The Competition in Contracting Act (41 U.S.C. 253(b)(1)) details the six circumstances in which a particular contractor can be excluded. Needless to say, political views are not on the list.
It is also highly unusual for a cabinet secretary to be involved in the awarding or cancellation of a particular contract. More on this story soon.
during the 2004 presidential campaign: “See, we don’t create enemies and terrorists by fighting back. We defeat the terrorists by fighting back.” Lt. Gen. Peter Chiarelli, the U.S. commander in charge of day-to-day military operations in Iraq, from today’s Los Angeles Times: “We have to understand that the way we treat Iraqis has a direct effect on the number of insurgents that we are fighting. For every one that I kill, I create almost 10 more.” (HT: Salon’s War Room)
Rep. Bob Ney (R-OH) — known as “Representative #1″ in four plea deals in the Abramoff case — insisted yesterday, “I haven’t done anything wrong.” He’s actually just the victim of a major conspiracy involving the federal government, the media, Jack Abramoff, and the “liberal establishment”:
While I am very saddened to see what has happened today, I also understand that Neil [Volz] has been under tremendous pressure from the government. … For a young man like Neil, it is virtually impossible to have the financial resources to adequately defend yourself against the federal government. [5/9/06]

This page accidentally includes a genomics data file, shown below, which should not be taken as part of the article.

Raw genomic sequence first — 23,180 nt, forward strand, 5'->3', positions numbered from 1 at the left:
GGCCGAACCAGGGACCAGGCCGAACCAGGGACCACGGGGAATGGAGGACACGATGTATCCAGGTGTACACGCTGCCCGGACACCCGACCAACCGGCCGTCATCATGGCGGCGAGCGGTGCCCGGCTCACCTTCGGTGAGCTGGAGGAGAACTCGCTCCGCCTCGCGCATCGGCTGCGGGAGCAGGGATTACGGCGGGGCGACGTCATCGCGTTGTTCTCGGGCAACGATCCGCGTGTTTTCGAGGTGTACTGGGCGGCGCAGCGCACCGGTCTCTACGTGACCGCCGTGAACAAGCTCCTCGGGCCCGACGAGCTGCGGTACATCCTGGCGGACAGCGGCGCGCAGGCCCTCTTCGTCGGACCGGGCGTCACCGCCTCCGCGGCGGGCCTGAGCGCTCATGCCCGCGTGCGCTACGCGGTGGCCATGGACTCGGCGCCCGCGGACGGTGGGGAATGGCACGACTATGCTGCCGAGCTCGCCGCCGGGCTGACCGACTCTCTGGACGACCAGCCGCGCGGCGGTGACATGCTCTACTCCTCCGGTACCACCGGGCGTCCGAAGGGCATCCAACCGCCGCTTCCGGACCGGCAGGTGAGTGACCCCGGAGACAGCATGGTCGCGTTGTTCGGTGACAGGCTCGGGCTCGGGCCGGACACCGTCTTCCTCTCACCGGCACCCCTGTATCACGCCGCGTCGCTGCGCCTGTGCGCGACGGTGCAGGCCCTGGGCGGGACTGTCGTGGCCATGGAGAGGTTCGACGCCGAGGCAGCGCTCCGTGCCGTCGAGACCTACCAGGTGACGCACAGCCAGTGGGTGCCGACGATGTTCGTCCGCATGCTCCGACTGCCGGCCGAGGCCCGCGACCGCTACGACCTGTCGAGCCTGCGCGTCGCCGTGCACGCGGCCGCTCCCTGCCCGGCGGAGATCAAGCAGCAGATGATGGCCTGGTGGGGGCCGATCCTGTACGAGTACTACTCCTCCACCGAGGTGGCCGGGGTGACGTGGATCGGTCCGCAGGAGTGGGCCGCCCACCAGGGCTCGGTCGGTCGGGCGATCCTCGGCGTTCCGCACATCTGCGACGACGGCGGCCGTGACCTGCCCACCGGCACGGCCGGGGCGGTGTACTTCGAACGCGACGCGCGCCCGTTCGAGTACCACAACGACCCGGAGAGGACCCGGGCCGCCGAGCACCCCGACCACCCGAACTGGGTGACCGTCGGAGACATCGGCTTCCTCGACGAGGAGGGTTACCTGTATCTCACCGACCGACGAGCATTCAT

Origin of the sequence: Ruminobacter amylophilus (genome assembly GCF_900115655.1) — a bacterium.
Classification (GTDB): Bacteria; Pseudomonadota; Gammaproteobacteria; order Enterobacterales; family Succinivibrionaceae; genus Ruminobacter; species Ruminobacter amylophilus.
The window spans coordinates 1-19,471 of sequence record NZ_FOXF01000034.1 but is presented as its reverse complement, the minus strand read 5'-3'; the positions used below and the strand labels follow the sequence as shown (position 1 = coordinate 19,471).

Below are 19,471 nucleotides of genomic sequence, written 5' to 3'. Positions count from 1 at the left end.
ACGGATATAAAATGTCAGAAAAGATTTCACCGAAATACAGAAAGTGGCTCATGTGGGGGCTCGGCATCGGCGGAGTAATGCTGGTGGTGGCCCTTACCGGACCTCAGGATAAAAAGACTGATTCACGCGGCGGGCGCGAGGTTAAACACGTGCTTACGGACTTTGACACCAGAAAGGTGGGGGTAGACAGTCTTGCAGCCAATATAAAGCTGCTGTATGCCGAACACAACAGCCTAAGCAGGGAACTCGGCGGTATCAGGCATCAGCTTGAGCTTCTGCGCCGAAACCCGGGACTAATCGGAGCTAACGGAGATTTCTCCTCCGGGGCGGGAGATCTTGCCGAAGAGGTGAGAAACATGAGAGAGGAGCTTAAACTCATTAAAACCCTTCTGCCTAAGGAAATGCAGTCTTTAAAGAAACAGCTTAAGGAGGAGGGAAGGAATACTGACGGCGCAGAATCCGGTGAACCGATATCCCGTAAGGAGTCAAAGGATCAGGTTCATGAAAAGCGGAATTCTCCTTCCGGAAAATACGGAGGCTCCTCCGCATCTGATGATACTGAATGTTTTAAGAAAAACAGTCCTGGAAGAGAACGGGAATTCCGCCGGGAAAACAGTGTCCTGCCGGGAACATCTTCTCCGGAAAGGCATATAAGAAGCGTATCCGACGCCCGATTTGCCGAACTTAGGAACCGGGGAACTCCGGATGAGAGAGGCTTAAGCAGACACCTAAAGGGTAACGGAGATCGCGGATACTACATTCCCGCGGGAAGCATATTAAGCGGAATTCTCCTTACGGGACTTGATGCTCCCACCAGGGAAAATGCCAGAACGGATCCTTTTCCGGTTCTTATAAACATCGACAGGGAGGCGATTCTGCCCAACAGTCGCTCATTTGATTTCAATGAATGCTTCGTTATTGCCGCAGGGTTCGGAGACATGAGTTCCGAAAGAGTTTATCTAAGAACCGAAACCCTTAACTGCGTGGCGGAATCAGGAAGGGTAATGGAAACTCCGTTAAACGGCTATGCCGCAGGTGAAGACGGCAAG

The last several months have not been easy. … I have seen my name savaged by the national media. [1/27/06]
I have watched as the liberal establishment in Washington engaged in a coordinated smear campaign against me. [1/27/06]
I, like these Indian tribes and other members of Congress, was duped by Jack Abramoff. [10/18/05]
The Senate Judiciary Committee is holding a hearing today to consider the nomination of Brett Kavanaugh, the current White House staff secretary. Bush has nominated him for lifetime seat on the D.C. Circuit Court of Appeals.
In 2003, the American Bar Association rated Kavanaugh “well-qualified” despite acknowledging “he had never tried a case to verdict or judgment” and “he had very little experience with criminal cases.”
Yesterday, the ABA expanded upon those earlier concerns and announced it had downgraded Kavanaugh’s rating to “qualified” after conducting new interviews with judges and associates familiar with his work. (The ABA only offers ratings of well-qualified, qualified, and not qualified.)
Stephen Tober, the chairman of the 14-member committee, released a statement yesterday explaining why Kavanaugh was downgraded. The ABA contacted 91 individuals in the legal community, and here’s a sampling of what they said about Kavanaugh:
One judge who witnessed the nominee’s oral presentation in court commented that the nominee was “less than adequate” before the court, had been “sanctimonious,” and demonstrated “experience on the level of an associate.”
A lawyer who had observed him during a different court proceeding stated: “Mr. Kavanaugh did not handle the case well as an advocate and dissembled.” Other lawyers expressed similar concerns, repeating in substance that the nominee was young and inexperienced in the practice of law.
[T]he recent supplemental evaluation contained comments from several interviewees with more recent experience with the nominee, which caused them to characterize the nominee as “insulated.”
“(He is) immovable and very stubborn and frustrating to deal with on some issues.”
Another heckuva qualified Bush nominee.